A transformed Al Ghazal Golf Club is set to make its debut as a sport and adventure complex later this summer.
That's according to owner Abu Dhabi Airports, who said on Tuesday that work is advancing at the club.
As The National reported in January, the city's only sand golf course is set for an exciting future under new operators, TU Management.
The property, close to the airport, is currently undergoing refurbishment works on the 18-hole golf course, sports centre and food outlets.
It will ultimately feature a paintball park, wall climbing, skate boarding, tennis courts, sand boarding, a shooting range, football pitch and gym and spa. It will also offer a cycling and jogging track.
It's expected people will get their first glimpse of the revamped club by mid-summer, while most of these activities will be available by the end of year, with a zip line expected to open next year.
A number of weeks ago, a new Brazilian restaurant at the club welcomed its first customers, while an Irish bar has opened in time for the World Cup.
Saoud Al Shamsi, acting chief commercial officer at Abu Dhabi Airports, said the revitalised club is aimed at sport lovers and adventure seekers.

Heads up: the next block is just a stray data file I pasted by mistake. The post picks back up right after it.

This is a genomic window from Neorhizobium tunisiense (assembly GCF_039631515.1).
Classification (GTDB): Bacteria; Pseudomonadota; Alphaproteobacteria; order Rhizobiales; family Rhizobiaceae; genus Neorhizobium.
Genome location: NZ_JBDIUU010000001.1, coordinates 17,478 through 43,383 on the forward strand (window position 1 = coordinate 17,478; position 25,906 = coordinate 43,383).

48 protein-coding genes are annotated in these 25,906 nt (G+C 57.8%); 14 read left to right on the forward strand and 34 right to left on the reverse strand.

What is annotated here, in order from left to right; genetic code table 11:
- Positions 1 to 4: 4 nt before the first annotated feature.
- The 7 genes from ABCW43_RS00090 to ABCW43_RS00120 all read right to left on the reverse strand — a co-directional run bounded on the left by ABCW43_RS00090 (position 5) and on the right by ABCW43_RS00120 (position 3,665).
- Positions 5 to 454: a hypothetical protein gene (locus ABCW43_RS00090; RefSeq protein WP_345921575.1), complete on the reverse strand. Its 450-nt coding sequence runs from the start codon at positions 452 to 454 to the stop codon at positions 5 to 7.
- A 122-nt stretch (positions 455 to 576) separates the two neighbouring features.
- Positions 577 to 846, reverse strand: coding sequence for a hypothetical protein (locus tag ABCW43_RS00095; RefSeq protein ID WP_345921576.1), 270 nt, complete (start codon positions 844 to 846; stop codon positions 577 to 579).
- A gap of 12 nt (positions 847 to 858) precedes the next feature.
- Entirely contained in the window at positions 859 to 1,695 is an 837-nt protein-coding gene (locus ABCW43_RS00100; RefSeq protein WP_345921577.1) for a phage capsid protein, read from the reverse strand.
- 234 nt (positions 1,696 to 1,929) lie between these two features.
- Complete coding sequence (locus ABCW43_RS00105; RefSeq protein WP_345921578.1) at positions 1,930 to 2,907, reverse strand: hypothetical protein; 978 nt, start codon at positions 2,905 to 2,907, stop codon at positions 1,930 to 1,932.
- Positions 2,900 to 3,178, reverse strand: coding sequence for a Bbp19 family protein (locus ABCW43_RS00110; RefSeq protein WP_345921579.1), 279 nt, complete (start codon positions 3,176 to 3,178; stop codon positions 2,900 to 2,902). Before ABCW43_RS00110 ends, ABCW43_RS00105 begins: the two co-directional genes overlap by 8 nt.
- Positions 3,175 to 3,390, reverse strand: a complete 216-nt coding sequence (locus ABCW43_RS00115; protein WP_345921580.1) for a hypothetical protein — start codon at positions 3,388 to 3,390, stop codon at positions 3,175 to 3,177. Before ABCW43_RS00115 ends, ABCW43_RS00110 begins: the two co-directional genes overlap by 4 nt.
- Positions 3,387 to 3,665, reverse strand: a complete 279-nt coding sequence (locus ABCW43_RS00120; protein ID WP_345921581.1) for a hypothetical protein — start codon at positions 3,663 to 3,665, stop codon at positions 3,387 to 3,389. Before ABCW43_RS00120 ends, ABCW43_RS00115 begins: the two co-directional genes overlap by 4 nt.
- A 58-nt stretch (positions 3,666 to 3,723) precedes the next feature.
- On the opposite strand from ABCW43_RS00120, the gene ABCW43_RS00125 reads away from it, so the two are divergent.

"This renovation project has been designed to create a wider golf club membership that ultimately establishes a big and prominent Al Ghazal community," he said.
"Al Ghazal Golf Club and Sports Resort will be a leader of innovation, hospitality and quality by the end of 2018."
The move will also further reassure members of the dwindling but committed sand golf community here. The course closed last year and the future for the game looked uncertain.
But the new management confirmed in January that there are no plans to convert the course to green and it's hoped to attract new players to the unique game.
"It will stay sand but there will be more landscaping. There is a long history here," said Justin Dong-Jae Lee, the chief executive of TU at the time.
Al Ghazal was established in 1997 by members of Abu Dhabi City Club when that course decided to convert to grass. Parts of the ground are an important archaeological site.